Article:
Another factor that’s often overlooked is making sure to know what the dress code is. A client might assume you know that the Black and White Ball is a fancy gala, but if you’ve never been you might be unprepared and underdressed - which could mean the difference in getting more work or not from that particular client. In general, of course, you should dress up as you can’t recover if you are wearing jeans to a black tie affair. (And um, yeah, you probably should never wear jeans unless you are shooting an event for say, Levi’s®).

My first time at a well known billionaire’s private party, I was told that the theme was silver, I had silver pants and was told that I should wear them. So I wore my shiny tight vinyl silver pants, and felt slightly awkward since there were people in full tuxes and all, but when I saw Larry Harvey there (he’s a co-founder of Burning Man) I felt safe and of course the compliments from guests helped as well, but that could have been a disaster.

Another thing about shooting events is that you get to do a wide variety of photography. Sometimes you may need to get food shots so it’s a lot like editorial where you have to stay sharp on various types and styles of photography. This of course lends itself to a lot of great changes to learn and try new techniques. Maybe you just got a new macro lens to use on food shots, but also a tilt-shift to get great wide perspective-correct room shots or building exteriors.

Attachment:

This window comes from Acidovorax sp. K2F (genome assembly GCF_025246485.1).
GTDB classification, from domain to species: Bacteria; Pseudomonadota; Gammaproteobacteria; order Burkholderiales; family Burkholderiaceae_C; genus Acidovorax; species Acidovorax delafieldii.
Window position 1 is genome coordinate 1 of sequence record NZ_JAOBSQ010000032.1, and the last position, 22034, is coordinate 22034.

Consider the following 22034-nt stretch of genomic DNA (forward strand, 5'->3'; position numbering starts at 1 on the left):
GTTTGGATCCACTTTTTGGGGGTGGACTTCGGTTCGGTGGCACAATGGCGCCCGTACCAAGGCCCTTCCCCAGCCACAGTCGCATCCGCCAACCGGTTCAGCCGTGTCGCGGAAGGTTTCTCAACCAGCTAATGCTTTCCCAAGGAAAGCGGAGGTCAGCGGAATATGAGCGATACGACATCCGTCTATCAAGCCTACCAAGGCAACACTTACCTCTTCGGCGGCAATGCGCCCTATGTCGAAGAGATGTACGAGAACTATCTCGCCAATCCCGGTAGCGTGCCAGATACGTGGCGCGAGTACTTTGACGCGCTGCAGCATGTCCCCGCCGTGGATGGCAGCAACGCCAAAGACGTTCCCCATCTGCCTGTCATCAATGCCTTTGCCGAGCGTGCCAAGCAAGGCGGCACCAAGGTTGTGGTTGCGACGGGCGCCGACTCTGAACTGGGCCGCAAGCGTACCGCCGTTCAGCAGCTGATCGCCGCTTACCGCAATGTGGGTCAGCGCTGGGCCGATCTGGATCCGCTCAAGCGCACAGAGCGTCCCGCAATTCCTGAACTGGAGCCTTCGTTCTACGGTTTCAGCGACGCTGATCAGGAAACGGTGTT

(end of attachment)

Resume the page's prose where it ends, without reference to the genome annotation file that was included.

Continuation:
If you read the strobist.com blog, then you probably have an idea of ways to leverage ‘small lights’ while on location but for some events you’ll also be using strobes and/or constant lighting sources. This diversity is what I like best about shooting events. The image above was from PRIDE in San Francisco and Levi’s® set up a free photo area and Margaret Cho stopped by. I've gotten a chance to meet many celebrities and such that I probably would have never met if I didn’t shoot events.

Sometimes you do need to watch yourself as you can’t be a fan but have to be a professional. I once met Tom Brokaw covering an event and I actually told him “I used to want to be you” which sounds terrible since it sounds like I didn’t any more, but I explained after the faux pas that I meant that as a little kid I once picked “Tom Brokaw” as my career choice, and of course here I was not in broadcasting but a photographer instead. That’s also why I retained a Midwestern accent even though I grew up in the South. I knew a television newscaster would have a better shot with a more neutral accent than a Southern drawl!

As I mentioned earlier, I think the diversity of work that you do and the experiences that go along with them are some of the most fun aspects of event photography. The image above was created for the San Francisco Symphony for their marketing use. I’ve probably got to hear the Symphony play a lot more times than I would have if I hadn’t been shooting events!